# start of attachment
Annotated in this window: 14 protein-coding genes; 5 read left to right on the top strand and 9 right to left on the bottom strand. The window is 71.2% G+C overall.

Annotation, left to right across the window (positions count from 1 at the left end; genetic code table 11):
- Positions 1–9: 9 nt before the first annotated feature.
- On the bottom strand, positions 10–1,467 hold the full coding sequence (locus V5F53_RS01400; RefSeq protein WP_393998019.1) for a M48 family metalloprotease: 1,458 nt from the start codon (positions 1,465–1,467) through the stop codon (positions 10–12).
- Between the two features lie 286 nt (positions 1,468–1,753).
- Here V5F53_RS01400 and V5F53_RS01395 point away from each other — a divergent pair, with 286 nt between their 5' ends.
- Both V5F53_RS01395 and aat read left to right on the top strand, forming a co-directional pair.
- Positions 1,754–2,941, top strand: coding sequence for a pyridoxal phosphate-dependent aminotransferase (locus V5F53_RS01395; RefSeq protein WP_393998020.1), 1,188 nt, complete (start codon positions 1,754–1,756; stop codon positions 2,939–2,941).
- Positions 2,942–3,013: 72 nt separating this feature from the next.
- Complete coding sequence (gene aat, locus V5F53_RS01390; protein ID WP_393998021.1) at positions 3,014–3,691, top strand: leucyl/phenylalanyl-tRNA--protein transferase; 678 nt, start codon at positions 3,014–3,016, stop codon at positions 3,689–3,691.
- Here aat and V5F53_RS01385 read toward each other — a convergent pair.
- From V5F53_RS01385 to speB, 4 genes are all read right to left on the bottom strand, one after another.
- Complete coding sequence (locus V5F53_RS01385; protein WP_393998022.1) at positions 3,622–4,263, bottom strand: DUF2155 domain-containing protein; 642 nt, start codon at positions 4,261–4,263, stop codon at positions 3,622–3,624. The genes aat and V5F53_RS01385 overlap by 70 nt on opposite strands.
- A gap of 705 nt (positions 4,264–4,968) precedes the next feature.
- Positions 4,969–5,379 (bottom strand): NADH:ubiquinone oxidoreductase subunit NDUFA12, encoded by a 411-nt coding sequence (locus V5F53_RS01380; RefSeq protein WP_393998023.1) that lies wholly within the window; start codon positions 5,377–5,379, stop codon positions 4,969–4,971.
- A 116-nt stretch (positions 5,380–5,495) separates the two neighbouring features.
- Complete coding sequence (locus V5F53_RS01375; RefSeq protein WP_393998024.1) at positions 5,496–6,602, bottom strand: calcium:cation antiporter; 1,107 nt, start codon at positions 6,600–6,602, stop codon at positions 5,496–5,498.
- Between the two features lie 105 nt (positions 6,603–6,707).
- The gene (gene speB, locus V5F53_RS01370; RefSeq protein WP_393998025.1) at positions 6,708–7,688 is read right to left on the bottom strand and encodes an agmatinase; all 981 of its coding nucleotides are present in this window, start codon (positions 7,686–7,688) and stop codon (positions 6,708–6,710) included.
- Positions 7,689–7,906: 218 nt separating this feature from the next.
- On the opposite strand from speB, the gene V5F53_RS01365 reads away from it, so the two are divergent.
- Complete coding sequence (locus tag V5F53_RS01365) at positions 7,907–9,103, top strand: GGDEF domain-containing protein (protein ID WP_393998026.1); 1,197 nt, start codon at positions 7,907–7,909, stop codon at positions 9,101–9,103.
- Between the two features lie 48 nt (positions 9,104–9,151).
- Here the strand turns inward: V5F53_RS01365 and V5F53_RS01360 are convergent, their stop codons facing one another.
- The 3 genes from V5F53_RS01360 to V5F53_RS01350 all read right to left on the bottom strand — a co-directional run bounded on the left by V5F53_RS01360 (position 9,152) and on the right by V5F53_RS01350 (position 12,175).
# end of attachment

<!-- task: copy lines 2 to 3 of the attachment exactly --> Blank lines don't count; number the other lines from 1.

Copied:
Annotation, left to right across the window (positions count from 1 at the left end; genetic code table 11):
- Positions 1–9: 9 nt before the first annotated feature.